Friday, July 22, 2016

New Project

So in my love of the 1920s and linen, I discovered that embroidered linen dresses was a really common theme in the past 100 years, not just the 1920s. However, you get into racist overtones. Whether it's the Mexican version of the embroidered dress, or the "gypsy fashion!" Romani version of the embroidered dress, you see a lot of "I'm a white tourist in your country who wants to buy your shit". And then I discovered/re-remembered that Slavic style was ALSO considered "exotic" in the 1920s. Enter the Вишиванка. (N.B. I haven't installed Cyrillic alphabet keyboard on this comp, so the rest will be Roman alphabet.)

The Vyshyvanka is the traditional embroidered shirt or chemise in Ukrainian national costume.



As I have Ukrainian heritage, I feel comfortable wearing a Ukrainian embroidered garment. Because I am cheap, insane, and talented, I of course want to make it. This has meant research.

Research into what embroideries are common, what stitches are common (answer: it's VERY VERY regional). Research with very little information as to where my Great Grandfather came from (I got diddly on my Great Grandmother, not to mention it was her PARENTS who immigrated). I have my Great Grandfather's original name before Ellis Island. That... helps very little. Apparently his first name is a common Rusyn name (from Transcarpathian region of Ukraine, Slovakia and Romania). Apparently variation of his last name are from either Slovakia or Austria. Apparently he was BORN in Austria, but identified as Ukrainian. All of these little bits of information has meant that I will be basing my embroidery off of the Bukovyna area in Ukraine.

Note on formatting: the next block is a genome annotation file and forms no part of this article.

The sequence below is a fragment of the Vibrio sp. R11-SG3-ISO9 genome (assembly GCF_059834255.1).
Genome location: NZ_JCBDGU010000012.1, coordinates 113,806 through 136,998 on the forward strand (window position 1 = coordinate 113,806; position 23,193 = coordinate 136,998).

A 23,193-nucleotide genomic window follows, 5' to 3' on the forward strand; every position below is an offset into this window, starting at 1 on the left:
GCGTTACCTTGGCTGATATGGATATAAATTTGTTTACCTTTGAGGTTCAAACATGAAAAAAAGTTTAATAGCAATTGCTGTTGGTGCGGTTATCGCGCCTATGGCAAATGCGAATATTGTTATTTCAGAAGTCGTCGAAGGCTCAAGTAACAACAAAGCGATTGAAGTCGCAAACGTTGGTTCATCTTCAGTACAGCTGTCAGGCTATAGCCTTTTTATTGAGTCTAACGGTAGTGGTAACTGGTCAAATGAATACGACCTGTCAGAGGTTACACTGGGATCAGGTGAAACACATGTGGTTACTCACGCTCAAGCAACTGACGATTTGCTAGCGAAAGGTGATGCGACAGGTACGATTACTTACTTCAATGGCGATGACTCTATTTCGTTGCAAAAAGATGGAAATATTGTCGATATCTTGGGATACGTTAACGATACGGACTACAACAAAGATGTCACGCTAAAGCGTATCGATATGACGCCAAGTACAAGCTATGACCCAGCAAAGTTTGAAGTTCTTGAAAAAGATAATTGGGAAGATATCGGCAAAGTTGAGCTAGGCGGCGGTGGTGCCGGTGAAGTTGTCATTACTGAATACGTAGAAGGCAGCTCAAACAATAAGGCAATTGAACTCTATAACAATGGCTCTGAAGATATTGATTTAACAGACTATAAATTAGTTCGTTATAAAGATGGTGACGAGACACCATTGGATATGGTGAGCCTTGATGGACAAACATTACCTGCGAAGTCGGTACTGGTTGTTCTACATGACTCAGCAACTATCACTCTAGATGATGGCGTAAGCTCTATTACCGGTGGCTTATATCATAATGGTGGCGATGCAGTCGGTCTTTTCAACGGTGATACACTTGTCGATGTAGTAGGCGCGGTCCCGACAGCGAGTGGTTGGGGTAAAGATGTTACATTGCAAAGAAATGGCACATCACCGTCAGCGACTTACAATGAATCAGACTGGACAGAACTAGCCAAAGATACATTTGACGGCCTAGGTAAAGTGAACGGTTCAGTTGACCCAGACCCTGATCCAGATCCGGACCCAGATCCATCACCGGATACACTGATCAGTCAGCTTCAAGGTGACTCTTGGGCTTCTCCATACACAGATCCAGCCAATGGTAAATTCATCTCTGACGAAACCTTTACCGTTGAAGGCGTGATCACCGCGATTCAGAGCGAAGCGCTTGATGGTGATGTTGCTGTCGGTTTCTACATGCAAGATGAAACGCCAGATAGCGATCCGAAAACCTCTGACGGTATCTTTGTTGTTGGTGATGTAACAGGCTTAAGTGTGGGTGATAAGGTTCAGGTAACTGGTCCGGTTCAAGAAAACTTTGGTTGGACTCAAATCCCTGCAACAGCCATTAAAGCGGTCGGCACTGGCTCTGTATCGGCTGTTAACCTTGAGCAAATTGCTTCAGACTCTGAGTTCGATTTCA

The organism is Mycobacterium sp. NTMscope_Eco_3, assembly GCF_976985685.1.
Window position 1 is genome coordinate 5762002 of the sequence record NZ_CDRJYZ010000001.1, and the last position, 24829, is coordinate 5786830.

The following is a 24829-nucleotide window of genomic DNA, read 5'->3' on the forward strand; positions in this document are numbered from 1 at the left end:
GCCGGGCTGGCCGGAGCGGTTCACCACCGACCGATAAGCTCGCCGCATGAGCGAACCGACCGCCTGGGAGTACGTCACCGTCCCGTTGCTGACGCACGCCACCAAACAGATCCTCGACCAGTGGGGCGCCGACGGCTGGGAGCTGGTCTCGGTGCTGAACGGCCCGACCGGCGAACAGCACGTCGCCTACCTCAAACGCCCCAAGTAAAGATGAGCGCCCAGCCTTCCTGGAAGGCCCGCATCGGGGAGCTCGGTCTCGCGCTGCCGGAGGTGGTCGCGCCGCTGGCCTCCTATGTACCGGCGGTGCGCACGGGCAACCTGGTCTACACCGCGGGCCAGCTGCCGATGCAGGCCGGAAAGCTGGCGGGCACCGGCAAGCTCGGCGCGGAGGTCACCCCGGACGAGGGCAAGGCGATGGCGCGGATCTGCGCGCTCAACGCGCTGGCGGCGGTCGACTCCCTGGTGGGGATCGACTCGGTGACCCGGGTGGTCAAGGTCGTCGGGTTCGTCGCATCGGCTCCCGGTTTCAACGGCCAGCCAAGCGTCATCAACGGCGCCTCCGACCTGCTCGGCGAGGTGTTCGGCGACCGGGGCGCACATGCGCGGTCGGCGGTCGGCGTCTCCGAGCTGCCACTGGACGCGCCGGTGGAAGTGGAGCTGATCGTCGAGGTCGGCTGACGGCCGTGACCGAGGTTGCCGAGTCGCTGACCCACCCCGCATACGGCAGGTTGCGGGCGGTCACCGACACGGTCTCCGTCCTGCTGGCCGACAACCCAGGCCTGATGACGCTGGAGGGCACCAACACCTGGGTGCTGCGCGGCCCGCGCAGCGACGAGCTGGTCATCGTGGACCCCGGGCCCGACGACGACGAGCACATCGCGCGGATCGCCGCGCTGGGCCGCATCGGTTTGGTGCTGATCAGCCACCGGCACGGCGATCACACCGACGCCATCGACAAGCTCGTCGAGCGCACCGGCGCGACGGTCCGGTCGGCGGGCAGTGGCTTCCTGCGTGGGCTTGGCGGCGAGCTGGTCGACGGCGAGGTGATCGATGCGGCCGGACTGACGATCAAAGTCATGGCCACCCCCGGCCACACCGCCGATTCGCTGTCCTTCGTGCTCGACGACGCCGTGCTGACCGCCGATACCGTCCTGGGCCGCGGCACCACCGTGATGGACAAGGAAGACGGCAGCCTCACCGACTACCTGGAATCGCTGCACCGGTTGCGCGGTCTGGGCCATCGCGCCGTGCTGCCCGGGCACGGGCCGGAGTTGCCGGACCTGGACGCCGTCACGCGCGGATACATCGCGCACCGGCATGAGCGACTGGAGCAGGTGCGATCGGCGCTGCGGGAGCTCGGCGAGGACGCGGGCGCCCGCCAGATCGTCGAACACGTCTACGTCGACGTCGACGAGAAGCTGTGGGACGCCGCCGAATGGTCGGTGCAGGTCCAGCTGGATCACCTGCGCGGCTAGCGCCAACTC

Bukovynian Vyshyvanka look like this:

The bulk of the embroidery is on the sleeves, which is in three sections. A horizontal pattern on top, a monochromatic (and usually pale) band in the middle, and diagonal or vertical stripes toward the wrist. There are vertical bands alongside the front opening and the neckline, and occasionally a band near the hem. The embroidery patterns I'm going to use are based off of these two images:


However, in my practice efforts at embroidering, the middle band, which uses a stitch called morshchynka, is my least favorite embroidery stitch ever.

I find it difficult to use and unwieldy. Oh well. We shall see how it goes.

2 comments:

  1. Best of luck to you, my dear. I absolutely adore traditional Central and Eastern European fashions as well (my ancestry is largely German and Russian, and I'm sure on some deep level, I must be drawn to such all the more because of that heritage), though haven't really owned much in the way of such over the year. It's awesome that you're working on an embroidered blouse/tunic of your own. I really hope that it goes well - unwieldy morshchynka stitch and all.

    xoxo ♥ Jessica

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    1. Thank you Jessica! It's going to be one of my winter projects this year. My goal is to complete it before the May holiday "Vyshyvanka Day" where apparently Ukrainian heritage folk all around the world wear their culture with pride.

      Thank you for the support -- it means a lot. :)

      Tegan

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